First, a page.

"These images were made this fall along Shays Run in Blackwater Falls State Park in the mountains of West Virginia," says Joe. "I would say I use my LB Warming Polarizer at least 95% of the time when I shoot water scenes. It not only helps remove unwanted glare from wet rocks and foliage, but it also adds a bit more density which helps slow my exposure times to give the rushing water that soft 'cotton-candy' appearance. What's more, the polarizer's slight warming factor strengthens the warm colors and saturates my images -- giving them a little extra pop.

"As I was shooting the scene in the top photo, the small section of swirling leaves below this waterfall really caught my attention. Using a 17-35mm lens on my Nikon D200 provided a wide view of the scene with both the swirl of floating leaves and waterfall in the same composition. Using the Singh-Ray Warming Polarizer and a 2-stop solid ND filter resulted in an exposure of 30 seconds at f-22 which really allowed the slowly moving leaves in the whirlpool to blur out, creating just a bit of added drama.


"For the waterfall image, I used the LB Warming Polarizer on my 35-70mm lens to reduce the intense glare coming off the wet rocks and leaves, thereby producing a richer, more saturated image."

You can find a very helpful article written by Joe Rossbach on "Photographing Wild Water" in the November issue of Nature Photographers Online Magazine. It features several more of his photographs. In 2008, Joe will be leading workshops in the Mountains of West Virginia, New England and the Great Smoky Mountains National Park and teaching classes at Meadowlark Botanical Gardens in Vienna Virginia. And be sure to visit Joe's website to see more of his work.

Monday, November 05, 2007

F 2.8/300mm tele plus drop-in Gold-N-Blue work a little magic in the rain

Photographer Steve Kossack sent this story to us from his Arizona home following his latest Fall Workshop in Great Smoky Mountain National Park.

"During the six days our group spent in the park," says Steve, "we had two days of rain. That's not too bad, but on this day -- our last chance at a Smoky Mountain sunset -- it never quit raining, at least not for long! At this point, as we all sat waiting impatiently in our vehicles, we agreed our workshop's success was already assured -- even if we did not fire another frame. Before this trip began, I was concerned that the severe drought in that area would cause the leaves to drop from the trees before they turned color. During our first several days in the park, however, we were nearly blinded by dramatic fall colors.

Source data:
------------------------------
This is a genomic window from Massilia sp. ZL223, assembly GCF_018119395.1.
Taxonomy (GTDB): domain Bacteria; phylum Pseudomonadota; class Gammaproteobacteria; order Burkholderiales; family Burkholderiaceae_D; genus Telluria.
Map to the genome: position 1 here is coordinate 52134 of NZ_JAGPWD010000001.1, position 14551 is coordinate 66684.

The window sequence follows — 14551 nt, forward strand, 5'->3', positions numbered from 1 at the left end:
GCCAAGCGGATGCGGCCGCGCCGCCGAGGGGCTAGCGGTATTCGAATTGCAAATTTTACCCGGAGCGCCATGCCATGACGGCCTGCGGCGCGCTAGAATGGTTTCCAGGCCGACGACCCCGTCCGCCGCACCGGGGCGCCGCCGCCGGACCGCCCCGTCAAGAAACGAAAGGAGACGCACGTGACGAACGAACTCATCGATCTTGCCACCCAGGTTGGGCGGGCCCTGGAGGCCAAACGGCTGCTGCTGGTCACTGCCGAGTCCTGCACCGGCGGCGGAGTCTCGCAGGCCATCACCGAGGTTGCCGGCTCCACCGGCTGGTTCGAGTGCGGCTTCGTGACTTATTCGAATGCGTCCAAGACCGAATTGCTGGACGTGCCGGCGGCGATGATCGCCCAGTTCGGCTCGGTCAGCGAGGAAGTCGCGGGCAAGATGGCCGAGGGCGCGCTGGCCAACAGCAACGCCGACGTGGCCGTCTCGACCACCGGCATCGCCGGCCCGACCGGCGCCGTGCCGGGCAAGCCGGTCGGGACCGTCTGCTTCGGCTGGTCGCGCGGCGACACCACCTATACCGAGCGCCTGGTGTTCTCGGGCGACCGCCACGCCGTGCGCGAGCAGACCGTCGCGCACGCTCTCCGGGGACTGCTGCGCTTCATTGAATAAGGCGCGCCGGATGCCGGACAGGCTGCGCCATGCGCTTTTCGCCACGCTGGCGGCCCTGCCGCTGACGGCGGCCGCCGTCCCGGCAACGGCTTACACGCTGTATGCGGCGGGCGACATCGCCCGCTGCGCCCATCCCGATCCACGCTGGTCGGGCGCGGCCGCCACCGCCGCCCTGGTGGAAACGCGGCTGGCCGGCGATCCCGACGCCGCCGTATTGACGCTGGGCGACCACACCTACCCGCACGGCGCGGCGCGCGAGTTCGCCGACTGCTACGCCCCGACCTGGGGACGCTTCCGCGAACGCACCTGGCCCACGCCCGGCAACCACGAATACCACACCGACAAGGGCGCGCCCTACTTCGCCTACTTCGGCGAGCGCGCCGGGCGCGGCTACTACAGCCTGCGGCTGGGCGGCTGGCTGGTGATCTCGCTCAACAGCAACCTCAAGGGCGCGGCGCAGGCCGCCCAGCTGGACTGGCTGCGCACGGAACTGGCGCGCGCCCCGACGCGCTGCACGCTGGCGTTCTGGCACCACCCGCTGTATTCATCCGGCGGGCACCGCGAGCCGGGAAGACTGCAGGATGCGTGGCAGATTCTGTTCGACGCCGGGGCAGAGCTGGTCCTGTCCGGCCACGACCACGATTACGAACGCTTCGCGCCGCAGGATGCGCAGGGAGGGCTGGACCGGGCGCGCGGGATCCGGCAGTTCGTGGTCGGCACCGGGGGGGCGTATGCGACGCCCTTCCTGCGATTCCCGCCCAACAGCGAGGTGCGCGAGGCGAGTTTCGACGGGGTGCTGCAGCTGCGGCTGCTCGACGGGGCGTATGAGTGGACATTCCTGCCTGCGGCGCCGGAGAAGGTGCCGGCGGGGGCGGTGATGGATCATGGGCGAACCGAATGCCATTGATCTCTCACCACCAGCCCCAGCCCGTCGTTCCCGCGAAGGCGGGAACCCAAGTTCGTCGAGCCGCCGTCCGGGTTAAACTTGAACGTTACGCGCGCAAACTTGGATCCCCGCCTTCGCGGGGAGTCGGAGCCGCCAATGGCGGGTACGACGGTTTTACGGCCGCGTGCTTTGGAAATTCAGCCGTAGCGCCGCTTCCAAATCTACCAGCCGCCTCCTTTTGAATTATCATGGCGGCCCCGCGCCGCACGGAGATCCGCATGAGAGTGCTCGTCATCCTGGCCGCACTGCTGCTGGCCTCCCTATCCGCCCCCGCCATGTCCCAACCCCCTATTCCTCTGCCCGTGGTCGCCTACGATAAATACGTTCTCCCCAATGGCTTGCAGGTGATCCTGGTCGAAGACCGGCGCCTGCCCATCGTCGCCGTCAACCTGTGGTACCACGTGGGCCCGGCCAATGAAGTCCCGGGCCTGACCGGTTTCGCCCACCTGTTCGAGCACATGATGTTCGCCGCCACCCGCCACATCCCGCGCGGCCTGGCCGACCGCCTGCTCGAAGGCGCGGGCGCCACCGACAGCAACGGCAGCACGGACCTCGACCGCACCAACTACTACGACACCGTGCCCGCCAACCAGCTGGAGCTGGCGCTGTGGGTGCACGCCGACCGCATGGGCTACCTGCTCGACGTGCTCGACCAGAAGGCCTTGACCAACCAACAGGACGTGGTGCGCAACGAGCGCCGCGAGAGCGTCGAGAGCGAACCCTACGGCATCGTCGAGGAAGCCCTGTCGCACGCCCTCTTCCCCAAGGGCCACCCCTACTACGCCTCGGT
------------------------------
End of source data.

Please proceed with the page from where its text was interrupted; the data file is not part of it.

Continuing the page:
"As we sat gazing out at this rain, we saw virtually no color at all. We thought we were more likely to witness this sunset on our wrist watches than through our viewfinders. So what else could we do?

Each time I got out to make an image, I was attracted to a constantly moving cloud study in my viewfinder. With little prevailing light to work with, I went to my beloved Canon 300mm 2.8L IS lens to frame what seemed to be a nice composition. Using this f-2.8 tele wide open with a fast shutter speed worked well with the quickly moving clouds. I shot dozens of frames between the squalls of rain and then quickly jumped back into the vehicle, leaving only the tripod out in the rain.

"When I thought more about what I might do with the scene, I realized the little bit of color I was seeing was flat. I was concentrating mostly on the light areas in the sky -- light areas of reflected light -- the thought came quickly. LIGHT! … MUTED REFLECTED LIGHT!! That’s long been my recipe for the Singh-Ray Gold-N-Blue Polarizer!

"Some time ago, I became frustrated because I could not use any filter other than the standard Canon 52mm drop-in polarizer with my Canon 300 2.8 and 500 f/4 lenses. I was forced to change to shorter lenses in order to use any of my favorite Singh-Ray filters. I solved this dilemma by having Singh-Ray install a Gold-N-Blue Polarizer in my Canon drop-in polarizing holder. The rest of this story is, and was, easy to read in the results. Compare my two "rain frames" made seconds apart -- with my Gold-N-Blue (at top) and without it. Maybe my Gold-N-Blue drop-in filter did not make this a super-great shot, but I feel it certainly produced a much improved and more interesting image of a very wet Smoky Mountain sunset."

Be sure to look at more of Steve's recent Smoky Mountain images on his website, stevekossack.com

To upgrade your drop-in polarizer, you'll need to ship the drop-in polarizer that fits your lens to Singh-Ray along with payment for the LB Warming Polarizer glass plus $50 custom mounting fee ($260 + shipping). This service is also available for our Gold-N-Blue Polarizer ($240 + shipping). For more information, call Singh-Ray at 863-993-4100.